I always appreciated the timbre presentation and how colorful and dynamic Ray's bass was, but now it was shown in even more realistic way emphasizing the size, weight and almost infinite dynamics of this powerful instrument. I listened too many times to bass recordings on many systems when it sounded like there were only strings playing and no wood at all. The German speakers, by showing all events on the stage from so close perspective, might have created an impression that bass was even bigger than in reality but on the other hand it allowed me to appreciate the role of a soundboard in full extend. Bass extended to the lowest, deepest abyss, each pluck on a string vibrated endlessly or in fact until the musician touched same string again. This incredibly natural, direct presentation was a “must hear” for all who doubted how colorful the bass was with its “just” four strings. Each transient attack and transient decay was shown perfectly – sure to achieve that I needed also extraordinary source as AirTight's cartridge, because its perfect timing came handy. On the other hand such a presentation wouldn't have been possible with any loudspeakers – very few could have made such a great use of top quality signal from source as Duo Omega did and in a very natural way. That was one of the biggest advantages of tested speakers over most of these I knew – even if I agreed that they might have magnified the music or presented it “via binoculars” – it was still the most natural, unforced, palpable, damn fast but very liquid sound. There was no “over there, behind speaker's fronts” presentation, but the MUSIC HERE and NOW.

Using Ayon CD2 I played my favorite opera – “Carmen” by Bizet with wonderful Leontyna Price. This piece was much more than just couple of instruments on a small stage. That was a great orchestra (led by von Karajan by the way), soloists, and choirs (sometimes more then one at the same time) moving actively on the big stage. Even during most dramatic fragments I wasn't able to find any traces of compression or distortion of any kind. No matter of how loud I played it (and I mean really loud – much louder than I normally listen to at home) there was no limitation of dynamics in micro or macro scale. Most of loudspeakers I had a chance to test wasn't capable of such performance – some compression or distortion always must have appeared eventually. But not this time. This “binocular” way of presentation allowed me to follow each and every detail even when listening at the craziest (loudest) moments. I guessed (as I didn't speak French) that most likely almost every sang word was understandable. Also the great skills of soloists who had to express emotions mostly with their voices (in contrary to “regular” actors who could use also body language when acting) were undeniable thanks to fantastic, direct way of Duo Omegas presentation. I was so impressed with the performance of Avantgarde's speakers that I listened to this particular recording couple of times because I knew I might not have an occasion to experience it in such “live-like” way again (especially that it was not possible to go to any opera house in the world to listen to this particular version of “Carmen” anymore).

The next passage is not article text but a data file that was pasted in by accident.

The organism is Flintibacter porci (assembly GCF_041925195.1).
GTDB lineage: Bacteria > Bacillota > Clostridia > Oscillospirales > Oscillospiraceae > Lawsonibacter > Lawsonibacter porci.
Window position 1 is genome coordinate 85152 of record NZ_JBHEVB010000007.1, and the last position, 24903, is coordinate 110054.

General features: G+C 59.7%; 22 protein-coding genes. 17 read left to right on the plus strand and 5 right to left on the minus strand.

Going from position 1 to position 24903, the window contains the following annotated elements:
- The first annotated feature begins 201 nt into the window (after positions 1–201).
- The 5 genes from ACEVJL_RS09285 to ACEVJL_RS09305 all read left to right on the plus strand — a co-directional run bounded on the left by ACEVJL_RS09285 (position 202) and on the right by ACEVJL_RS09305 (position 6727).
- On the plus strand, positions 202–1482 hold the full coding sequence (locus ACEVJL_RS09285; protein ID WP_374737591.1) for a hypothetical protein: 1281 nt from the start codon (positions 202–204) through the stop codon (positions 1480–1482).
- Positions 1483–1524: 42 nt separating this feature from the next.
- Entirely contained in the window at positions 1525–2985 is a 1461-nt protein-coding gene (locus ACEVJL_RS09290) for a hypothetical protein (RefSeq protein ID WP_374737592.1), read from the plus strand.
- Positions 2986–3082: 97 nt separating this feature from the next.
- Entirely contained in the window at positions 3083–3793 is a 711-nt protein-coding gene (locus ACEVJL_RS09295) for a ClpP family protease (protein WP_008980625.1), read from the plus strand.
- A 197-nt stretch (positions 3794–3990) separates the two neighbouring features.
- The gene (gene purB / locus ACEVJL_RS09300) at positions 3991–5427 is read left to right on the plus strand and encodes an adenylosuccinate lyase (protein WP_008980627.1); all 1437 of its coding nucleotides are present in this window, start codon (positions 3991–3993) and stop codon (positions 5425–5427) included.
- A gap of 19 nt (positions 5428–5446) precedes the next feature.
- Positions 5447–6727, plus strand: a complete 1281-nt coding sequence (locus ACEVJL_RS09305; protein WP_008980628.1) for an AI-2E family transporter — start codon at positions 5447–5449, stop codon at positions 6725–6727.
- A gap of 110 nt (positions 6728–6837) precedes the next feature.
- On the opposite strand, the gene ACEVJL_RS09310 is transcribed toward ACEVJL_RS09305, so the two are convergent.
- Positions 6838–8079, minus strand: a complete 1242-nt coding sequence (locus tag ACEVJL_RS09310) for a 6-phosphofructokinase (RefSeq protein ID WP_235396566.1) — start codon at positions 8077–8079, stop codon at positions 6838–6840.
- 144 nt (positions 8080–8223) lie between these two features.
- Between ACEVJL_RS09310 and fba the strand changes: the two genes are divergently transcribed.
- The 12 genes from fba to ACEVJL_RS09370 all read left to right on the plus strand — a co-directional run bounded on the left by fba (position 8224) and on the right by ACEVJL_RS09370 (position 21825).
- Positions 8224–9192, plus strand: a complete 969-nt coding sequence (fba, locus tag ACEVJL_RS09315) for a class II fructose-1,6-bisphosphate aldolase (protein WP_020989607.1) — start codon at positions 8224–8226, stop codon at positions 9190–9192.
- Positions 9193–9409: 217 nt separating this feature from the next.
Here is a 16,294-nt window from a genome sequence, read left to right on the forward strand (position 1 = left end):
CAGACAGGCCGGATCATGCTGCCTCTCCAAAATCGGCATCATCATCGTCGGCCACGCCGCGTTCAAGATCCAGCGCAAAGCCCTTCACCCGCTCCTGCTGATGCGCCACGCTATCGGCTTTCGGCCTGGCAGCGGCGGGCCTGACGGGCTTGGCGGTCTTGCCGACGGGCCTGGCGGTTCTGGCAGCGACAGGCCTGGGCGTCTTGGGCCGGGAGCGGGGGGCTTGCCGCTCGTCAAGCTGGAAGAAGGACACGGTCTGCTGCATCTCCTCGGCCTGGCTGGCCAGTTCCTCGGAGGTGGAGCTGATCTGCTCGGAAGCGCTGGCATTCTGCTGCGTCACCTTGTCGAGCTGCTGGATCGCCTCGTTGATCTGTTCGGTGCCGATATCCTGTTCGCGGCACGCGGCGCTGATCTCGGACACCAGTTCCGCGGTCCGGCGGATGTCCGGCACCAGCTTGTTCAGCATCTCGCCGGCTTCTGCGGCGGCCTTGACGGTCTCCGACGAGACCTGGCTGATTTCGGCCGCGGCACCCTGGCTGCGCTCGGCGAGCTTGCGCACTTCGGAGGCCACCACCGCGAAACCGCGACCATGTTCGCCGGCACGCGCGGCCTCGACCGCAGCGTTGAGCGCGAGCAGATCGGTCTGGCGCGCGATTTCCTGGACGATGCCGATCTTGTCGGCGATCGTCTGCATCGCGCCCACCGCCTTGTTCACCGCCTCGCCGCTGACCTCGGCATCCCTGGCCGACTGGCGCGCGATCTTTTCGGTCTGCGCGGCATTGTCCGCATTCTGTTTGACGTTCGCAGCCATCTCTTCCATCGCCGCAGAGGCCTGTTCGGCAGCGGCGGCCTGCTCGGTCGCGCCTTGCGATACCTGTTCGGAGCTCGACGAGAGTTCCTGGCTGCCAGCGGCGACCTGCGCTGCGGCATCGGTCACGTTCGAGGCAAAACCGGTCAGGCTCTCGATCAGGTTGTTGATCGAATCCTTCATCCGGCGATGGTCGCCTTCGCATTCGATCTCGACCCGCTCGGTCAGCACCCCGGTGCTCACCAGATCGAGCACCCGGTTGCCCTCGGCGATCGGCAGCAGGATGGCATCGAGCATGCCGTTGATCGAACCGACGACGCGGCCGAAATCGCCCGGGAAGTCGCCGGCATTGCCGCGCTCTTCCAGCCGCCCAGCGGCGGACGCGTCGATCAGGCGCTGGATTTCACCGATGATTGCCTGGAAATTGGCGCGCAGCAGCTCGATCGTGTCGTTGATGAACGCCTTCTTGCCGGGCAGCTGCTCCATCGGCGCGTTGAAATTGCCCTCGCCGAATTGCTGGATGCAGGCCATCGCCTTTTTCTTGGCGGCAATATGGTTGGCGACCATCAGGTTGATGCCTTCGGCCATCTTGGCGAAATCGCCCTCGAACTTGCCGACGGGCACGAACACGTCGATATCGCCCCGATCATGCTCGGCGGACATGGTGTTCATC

I wasn't such an “extremist” as Matthias Ruff, so Rammstein was out of question but I couldn't resist not to try famous “Black Record” from Metallica or “Live” vinyl from AC/DC. I was trying to find some weakness of Duo Omegas but I couldn't. No compression in sound, fantastic presentation of lowest bass tones – with power, drive and fabulous pace&rhythm. Electric guitars were sharp, rough enough, sometimes (when needed) even raw sounding. For this kind of music all these controls at the back of bass module came handy starting with low-pass filter that I set for 30Hz (instead of 20Hz) which made bass less boomy but faster and more tight. I also tried other controls with different effects – I guessed that learning how to use them to my satisfaction would take more time than I had. Even during such a “noisy” music treble (like cymbals) or midrange (vocals) were presented in very clear, transparent way, matching with great bass perfectly. All the frequency range was presented with amazing resolution, speed, balance and timing in, again, very natural way.

One my evenings/nights with Duo Omega was dedicated to wonderful female vocalists, starting with (little abandoned by me) Diana Krall, Eva Cassidy, Bente Kahan, Kari Bremnes, and ending with Janis Joplin and Areta Franklin. Regardless of voice being deep and rough, or high-pitched and smooth, singing jazz, blues or pop, each and every time it was simply the top performance of each of these ladies – so natural sounding, so palpable that I felt like taking part in a private concert specifically given for me. Each of these fabulous vocalists stood in my room within hand grasp delivering their top performances and charming me with undeniable sex-appeal. I could not only to listen to them but almost see their gestures, moves on the stage, their body language – so it was much more than just “delivering” the sound.